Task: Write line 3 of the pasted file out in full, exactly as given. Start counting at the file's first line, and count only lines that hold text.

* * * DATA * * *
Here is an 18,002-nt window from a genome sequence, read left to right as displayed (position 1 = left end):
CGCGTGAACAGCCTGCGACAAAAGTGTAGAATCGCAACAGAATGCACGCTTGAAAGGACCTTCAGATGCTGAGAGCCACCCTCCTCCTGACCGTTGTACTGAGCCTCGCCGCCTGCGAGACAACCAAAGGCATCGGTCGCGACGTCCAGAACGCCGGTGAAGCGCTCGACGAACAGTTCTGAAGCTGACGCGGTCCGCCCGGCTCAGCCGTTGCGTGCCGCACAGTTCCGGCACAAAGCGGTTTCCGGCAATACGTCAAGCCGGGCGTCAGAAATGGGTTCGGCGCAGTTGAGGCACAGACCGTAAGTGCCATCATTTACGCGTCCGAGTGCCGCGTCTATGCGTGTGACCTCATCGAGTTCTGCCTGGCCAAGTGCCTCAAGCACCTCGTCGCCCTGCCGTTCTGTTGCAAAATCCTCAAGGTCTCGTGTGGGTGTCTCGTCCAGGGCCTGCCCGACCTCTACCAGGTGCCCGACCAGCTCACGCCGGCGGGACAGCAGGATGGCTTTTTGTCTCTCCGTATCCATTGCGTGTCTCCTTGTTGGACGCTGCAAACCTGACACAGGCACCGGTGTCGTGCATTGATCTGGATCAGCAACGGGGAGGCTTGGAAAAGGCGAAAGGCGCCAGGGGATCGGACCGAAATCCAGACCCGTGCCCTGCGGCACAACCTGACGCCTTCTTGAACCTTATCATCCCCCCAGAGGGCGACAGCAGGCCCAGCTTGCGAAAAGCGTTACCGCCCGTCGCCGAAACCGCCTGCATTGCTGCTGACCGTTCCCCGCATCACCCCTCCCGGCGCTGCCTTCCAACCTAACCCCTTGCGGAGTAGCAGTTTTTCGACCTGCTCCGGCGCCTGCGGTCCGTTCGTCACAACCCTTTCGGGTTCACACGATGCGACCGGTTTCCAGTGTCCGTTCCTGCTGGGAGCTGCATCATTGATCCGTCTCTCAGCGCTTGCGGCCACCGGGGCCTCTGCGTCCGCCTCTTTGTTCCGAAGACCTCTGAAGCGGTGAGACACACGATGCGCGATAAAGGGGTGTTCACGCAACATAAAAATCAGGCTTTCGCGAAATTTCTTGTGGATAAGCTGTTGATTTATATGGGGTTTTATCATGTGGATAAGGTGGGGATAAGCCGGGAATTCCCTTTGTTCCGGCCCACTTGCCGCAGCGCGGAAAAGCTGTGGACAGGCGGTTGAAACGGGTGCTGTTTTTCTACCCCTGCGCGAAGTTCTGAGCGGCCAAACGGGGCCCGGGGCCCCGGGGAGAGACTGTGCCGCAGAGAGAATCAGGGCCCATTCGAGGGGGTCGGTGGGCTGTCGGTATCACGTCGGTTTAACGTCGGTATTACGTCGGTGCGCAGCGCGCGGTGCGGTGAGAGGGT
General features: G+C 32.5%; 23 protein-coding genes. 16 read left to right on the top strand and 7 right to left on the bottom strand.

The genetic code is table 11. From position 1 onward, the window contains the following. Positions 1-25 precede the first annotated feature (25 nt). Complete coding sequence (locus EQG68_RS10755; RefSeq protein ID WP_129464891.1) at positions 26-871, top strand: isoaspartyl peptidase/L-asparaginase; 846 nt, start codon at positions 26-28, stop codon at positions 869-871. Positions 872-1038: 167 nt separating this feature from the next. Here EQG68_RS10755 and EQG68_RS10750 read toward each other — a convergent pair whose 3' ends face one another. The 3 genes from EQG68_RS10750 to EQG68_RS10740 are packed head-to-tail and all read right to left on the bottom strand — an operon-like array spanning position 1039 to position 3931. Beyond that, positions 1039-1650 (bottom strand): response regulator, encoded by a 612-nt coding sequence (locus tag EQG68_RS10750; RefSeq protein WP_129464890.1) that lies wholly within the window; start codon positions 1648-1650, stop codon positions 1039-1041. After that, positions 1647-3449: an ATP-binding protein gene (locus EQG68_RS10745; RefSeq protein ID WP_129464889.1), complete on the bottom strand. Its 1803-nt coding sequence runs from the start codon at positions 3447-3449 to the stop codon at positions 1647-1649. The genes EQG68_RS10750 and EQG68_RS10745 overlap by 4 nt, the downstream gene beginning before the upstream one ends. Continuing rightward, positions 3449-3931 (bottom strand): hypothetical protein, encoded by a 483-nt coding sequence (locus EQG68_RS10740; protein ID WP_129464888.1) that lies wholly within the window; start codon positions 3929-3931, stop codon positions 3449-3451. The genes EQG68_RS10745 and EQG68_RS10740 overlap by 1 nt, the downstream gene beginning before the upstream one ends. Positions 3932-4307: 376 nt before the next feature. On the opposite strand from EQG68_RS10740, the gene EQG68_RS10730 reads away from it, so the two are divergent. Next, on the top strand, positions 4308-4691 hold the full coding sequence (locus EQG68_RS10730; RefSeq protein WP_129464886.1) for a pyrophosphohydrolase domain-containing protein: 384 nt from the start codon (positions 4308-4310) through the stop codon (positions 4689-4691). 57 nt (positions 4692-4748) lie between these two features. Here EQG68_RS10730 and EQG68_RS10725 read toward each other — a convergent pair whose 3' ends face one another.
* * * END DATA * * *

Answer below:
General features: G+C 32.5%; 23 protein-coding genes. 16 read left to right on the top strand and 7 right to left on the bottom strand.